LiveWell @ Worship > Gimme Some Sugar!

From Our November Newsletter:

If you were here for our Fifth Sunday program by Live Well Greenville last year, you may remember counting out the added sugar in foods that we typically eat. This month we will revisit that lesson and see how we might limit added sugar for better health benefits.

Of course, our bodies need sugar to provide fuel to our brains, red blood cells, and kidneys. When we don’t have enough sugar to provide that energy, our liver makes an alternative fuel called ketones from fats. By eating a well balanced, healthy diet, we should have all the nutrients we need to keep our cells properly fed.

All kinds of foods contain sugars, either those which occur naturally or those which are added. Added sugars have extra calories but provide nothing in the way of nutrition.
Fruits, vegetables, and dairy products have natural sugars paired with fiber and protein, which make it possible for our bodies to access the sugar in our blood over a longer period of time. Our blood sugar remains much more stable, enabling us to maintain steady levels of energy without hunger.

“If you're like most people in the U.S., you eat 19 teaspoons or more of added sugar a day. That adds up to 285 calories, which health experts say is way too much. How much sugar should you be eating? No more than 6 teaspoons (24 grams) daily for women. That's 100 calories. Men should get a max of 9 teaspoons (36 grams). That's 150 calories.” (WebMD, The Truth About Sugar Addiction,

What are some of the other risks associated with added sugar? We all know too much sugar can cause weight gain. A heavier weight makes it harder for our body to use insulin. Insulin controls our blood sugar and, when our bodies resist insulin, the risk of high blood sugar and diabetes go up. Obesity also adds to the risk of heart disease and stroke; high blood pressure; some cancers, including breast cancer; osteoarthritis; and breathing problems, such as sleep apnea and asthma.

You might not add table sugar to coffee or tea, so where should you look to see if added sugar grams are sneaking into your diet? As you read these, keep in mind that a gram of sugar has four calories. Common sources include:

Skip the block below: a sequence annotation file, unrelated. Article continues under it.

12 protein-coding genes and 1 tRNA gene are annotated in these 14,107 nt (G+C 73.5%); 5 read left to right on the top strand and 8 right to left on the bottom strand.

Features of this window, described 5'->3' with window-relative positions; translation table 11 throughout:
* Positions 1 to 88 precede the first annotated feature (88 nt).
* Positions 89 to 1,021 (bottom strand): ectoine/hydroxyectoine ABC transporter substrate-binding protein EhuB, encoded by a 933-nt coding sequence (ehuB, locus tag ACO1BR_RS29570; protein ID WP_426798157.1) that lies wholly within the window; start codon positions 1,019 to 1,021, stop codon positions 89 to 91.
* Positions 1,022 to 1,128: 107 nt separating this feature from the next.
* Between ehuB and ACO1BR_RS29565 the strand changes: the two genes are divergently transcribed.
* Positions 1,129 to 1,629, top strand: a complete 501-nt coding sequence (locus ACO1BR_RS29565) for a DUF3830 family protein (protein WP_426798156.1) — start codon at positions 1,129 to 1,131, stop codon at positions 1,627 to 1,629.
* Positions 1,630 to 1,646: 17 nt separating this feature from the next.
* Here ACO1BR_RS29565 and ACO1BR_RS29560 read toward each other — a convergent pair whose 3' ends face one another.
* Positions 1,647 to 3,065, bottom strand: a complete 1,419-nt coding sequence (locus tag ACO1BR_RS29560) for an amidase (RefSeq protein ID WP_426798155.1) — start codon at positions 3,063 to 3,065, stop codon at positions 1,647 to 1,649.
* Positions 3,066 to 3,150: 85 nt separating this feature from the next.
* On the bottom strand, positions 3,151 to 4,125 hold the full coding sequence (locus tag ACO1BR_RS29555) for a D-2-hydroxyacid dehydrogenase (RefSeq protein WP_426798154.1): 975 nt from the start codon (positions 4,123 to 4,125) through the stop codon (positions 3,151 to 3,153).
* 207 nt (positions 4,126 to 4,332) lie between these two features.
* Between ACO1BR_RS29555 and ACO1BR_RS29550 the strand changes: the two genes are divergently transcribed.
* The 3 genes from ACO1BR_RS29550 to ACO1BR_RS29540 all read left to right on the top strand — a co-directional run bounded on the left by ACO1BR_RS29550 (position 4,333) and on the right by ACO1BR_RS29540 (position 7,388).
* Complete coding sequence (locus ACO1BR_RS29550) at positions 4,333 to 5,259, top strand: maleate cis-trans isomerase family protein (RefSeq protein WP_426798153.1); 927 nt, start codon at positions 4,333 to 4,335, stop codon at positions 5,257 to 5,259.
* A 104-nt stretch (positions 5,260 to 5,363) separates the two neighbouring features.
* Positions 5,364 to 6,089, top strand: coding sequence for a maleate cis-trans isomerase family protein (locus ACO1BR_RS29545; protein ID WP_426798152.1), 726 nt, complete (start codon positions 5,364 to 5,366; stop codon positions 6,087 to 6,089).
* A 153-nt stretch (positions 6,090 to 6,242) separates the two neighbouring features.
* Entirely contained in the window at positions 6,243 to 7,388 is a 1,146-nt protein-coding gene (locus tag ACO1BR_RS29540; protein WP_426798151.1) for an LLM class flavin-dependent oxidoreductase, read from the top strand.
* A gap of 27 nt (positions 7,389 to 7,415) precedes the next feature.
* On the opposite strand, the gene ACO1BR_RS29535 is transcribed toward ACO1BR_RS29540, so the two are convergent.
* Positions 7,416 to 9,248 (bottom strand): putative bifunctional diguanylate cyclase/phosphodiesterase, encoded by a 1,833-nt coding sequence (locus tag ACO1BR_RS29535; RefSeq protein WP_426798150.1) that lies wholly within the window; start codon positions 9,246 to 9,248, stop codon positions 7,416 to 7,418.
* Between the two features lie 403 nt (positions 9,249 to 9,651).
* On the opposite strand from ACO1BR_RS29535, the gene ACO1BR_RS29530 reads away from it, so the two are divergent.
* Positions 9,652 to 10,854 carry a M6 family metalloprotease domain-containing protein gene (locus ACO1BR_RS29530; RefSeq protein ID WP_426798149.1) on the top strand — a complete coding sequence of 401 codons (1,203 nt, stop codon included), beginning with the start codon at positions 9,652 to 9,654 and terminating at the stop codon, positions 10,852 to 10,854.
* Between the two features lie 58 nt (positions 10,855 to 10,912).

● flavored yogurt, even low fat (Blueberry Activia has 19 grams of sugar per 4.4oz. serving, more than a Twinkie!);
● prepared dressings and sauces (barbecue sauce can contain 6 grams of sugar per tablespoon);
● granola and snack bars (8 grams of sugar per 1 bar serving);
● baked goods (1 chocolate chip can have up to 35 grams);
● sodas, flavored coffees; and energy drinks (1 can cola has 28 grams of sugar);
● instant oatmeal and breakfast cereals (31.2 grams in Raisin Bran, 35.6 grams in Frosted Flakes);
● and, of course, our Southern favorite - sweetened tea (40 grams of sugar per 16 oz. serving!)

Prepared or prepackaged items that have less than 10 grams of sugar per serving are healthier choices. Be sure to read labels carefully, especially the sugar grams in prepared foods because sugar hides under many names in the ingredient list. This fall, labels will change to reflect added sugar grams, making it much easier to track how much added sugar you eat every day. And be sure to check portion size - cereals are usually one cup, not one bowlful.

If you crave sugar, try eliminating one source a week. Perhaps you could substitute a piece of fresh fruit for a dessert or steel-cut oats made from scratch for instant oatmeal. (See this month’s healthy, convenient recipe!). Don’t try to eliminate all added sugar cold turkey. Too much change at one time can lead to failure and frustration.

My goal for the coming month is to track added sugar grams and work toward limiting them to 25 per day by the end of the year. How about you?

November 27, 2015 | Unregistered CommenterLaura Getty

A follow-up to our earlier post about sugar: How The Food Industry Helps Engineer Our Cravings

December 17, 2015 | Unregistered CommenterLaura Getty